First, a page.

The CCNS (Corrosion Control for Navy Ships) project, which ran from 2013-2016 in the EDA framework, involved major European industrial stakeholders, top-rated European research institutes, specialised entreprises and also academic organisations. It successfully tested and identified solutions with high potential, which also triggered numerous scientific publications.
Increasing military requirements combined with environmental regulations, such as REACH, lead to critical situations in the sense that they put at risk the operational availability and running costs of Navy ships in terms of corrosion and surface protection. In addition, there is a requirement to extend repair intervals to 6-10 years in order to reduce maintenance levels and related costs, to maintain ship security and to comply with environmental regulations. The consequences of these requirements and regulations are various and have types a serious impact on potential risks, unsuitability and/or suppression of existing technical solutions.
In this context, the aim of the project was to consider new approaches and solutions for defining in particular the adapted conditions based maintenance. In order to achieve this, the vast Corrosion Control of Navy Ships (CCNS) study was undertaken between 2013 and 2016 to establish the critical areas within Corrosion Control Technology.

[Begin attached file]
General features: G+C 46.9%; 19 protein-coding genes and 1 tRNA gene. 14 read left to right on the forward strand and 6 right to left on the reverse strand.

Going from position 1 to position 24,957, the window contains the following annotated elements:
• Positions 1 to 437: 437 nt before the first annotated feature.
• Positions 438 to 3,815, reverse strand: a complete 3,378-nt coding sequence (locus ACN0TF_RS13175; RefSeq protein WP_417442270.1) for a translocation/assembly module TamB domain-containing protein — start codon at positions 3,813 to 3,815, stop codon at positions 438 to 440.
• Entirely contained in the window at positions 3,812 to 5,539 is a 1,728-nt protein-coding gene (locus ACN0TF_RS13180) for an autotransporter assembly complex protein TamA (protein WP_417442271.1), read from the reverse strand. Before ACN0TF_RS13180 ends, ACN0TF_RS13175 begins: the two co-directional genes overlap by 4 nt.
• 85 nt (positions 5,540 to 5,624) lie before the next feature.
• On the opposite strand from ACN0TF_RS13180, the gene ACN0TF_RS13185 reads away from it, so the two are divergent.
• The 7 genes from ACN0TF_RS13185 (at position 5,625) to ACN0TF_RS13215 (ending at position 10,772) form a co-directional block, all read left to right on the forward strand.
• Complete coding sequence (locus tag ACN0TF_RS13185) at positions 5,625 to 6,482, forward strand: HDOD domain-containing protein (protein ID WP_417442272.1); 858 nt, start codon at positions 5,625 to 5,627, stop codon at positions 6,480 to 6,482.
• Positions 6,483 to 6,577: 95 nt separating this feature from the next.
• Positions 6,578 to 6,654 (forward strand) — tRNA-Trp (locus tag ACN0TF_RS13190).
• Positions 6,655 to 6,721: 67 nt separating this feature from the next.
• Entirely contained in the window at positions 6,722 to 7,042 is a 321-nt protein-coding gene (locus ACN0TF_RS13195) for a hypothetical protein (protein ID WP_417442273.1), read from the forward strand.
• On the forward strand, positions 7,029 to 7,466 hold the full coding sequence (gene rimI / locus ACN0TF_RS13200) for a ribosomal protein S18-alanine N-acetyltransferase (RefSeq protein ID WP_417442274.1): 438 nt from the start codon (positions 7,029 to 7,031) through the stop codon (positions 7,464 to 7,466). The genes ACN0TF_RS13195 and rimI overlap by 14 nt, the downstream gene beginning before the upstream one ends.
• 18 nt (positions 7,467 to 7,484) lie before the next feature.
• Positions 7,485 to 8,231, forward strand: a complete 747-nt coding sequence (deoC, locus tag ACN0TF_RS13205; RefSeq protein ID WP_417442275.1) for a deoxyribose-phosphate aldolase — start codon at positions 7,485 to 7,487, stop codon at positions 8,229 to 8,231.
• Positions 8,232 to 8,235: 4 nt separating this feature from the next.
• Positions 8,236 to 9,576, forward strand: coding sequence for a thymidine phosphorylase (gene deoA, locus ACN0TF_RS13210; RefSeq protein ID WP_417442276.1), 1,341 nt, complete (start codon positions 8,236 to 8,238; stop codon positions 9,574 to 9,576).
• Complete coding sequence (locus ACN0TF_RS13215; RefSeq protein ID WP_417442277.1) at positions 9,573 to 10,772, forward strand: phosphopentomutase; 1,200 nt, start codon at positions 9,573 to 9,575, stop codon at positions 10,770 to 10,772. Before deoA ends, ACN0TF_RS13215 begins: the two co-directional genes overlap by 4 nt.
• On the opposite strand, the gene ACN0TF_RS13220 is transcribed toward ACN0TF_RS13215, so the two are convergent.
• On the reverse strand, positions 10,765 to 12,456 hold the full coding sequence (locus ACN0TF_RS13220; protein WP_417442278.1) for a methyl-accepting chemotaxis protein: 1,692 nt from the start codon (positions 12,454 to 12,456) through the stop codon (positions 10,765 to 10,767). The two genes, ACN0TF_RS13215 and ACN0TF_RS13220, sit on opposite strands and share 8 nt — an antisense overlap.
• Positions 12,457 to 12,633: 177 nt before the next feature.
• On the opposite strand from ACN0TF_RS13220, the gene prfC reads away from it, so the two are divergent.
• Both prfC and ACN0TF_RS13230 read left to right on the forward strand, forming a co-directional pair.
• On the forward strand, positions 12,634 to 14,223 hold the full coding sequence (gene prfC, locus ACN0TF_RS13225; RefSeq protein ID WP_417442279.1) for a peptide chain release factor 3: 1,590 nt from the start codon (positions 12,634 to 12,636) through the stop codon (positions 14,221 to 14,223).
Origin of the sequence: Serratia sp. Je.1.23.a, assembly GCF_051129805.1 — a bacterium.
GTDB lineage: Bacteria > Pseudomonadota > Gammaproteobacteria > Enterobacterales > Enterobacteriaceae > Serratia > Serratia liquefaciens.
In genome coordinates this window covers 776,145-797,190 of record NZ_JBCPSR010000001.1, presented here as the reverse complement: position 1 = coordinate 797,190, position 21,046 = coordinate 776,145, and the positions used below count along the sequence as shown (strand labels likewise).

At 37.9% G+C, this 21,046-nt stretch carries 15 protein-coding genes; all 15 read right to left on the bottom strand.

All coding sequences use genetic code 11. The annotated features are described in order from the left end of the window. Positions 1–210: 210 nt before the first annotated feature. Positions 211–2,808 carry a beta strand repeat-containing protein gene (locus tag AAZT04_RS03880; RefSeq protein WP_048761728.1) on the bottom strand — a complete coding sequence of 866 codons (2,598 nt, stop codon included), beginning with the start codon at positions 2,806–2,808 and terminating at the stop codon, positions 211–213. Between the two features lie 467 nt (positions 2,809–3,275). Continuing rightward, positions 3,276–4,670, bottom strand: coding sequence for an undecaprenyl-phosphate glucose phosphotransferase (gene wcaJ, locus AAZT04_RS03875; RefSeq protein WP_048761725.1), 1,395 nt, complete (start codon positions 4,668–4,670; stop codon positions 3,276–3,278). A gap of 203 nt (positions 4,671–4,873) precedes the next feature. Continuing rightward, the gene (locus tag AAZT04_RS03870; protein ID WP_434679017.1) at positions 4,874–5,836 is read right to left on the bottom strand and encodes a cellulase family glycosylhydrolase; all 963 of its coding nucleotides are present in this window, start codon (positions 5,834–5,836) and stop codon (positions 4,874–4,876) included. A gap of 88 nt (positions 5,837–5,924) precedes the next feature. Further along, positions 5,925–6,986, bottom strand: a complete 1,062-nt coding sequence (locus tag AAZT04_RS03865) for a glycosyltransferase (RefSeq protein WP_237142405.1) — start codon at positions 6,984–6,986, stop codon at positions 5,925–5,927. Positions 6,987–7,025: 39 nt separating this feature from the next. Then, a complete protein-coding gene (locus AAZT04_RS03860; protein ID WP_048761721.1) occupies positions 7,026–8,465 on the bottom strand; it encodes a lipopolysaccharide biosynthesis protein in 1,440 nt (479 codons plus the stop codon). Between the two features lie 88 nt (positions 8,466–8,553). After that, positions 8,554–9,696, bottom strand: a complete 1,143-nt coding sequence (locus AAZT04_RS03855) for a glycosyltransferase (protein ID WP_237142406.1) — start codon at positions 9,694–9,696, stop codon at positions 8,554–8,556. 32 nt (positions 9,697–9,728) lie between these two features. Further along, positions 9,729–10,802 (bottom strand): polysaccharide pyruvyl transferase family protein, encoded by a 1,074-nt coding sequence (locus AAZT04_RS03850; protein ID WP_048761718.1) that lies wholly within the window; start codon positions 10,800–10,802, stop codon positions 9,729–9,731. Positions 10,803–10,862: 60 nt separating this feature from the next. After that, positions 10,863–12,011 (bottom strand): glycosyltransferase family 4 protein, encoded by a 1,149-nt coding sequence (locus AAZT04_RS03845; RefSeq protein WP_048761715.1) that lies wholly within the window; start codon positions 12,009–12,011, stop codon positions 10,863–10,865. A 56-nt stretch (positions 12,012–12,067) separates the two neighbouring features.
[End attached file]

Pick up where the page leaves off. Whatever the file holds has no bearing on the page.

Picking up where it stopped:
Through its extensive tests, the project produced very positive results in the field of sensors and fouling treatment. One sensor, which is now commercialised, offers a promising solution for on-board applications. Interesting results for new faster accelerated aging tests have also been obtained, showing the relevance to real in-service degradation of coatings and corrosion.
The study revelead that the process of data collection is especially challenging in terms of measuring on-board currents. A database including relevant and usable data for modeling of cathodic protection was created. Collection and integration of such data into an improved numerical model will help optimise the systems used by navies of all participating countries.
The project was managed and funded by France (DGA), Germany (WiWEB), Italy (Marina Difensa) and UK (DSTL) in the frame of the European Defence Agency, and carried out by Institut de la Corrosion (Project leader, France) DCNS research (France), Centro Sviluppo Materiali (Italy), CNR-ISMAR (Italy), BAE Systems (UK), University of Southampton (UK) and AISH technologies (UK) with contribution from DGA (France), BWA WIWeB and BWB WTD 71 (Germany).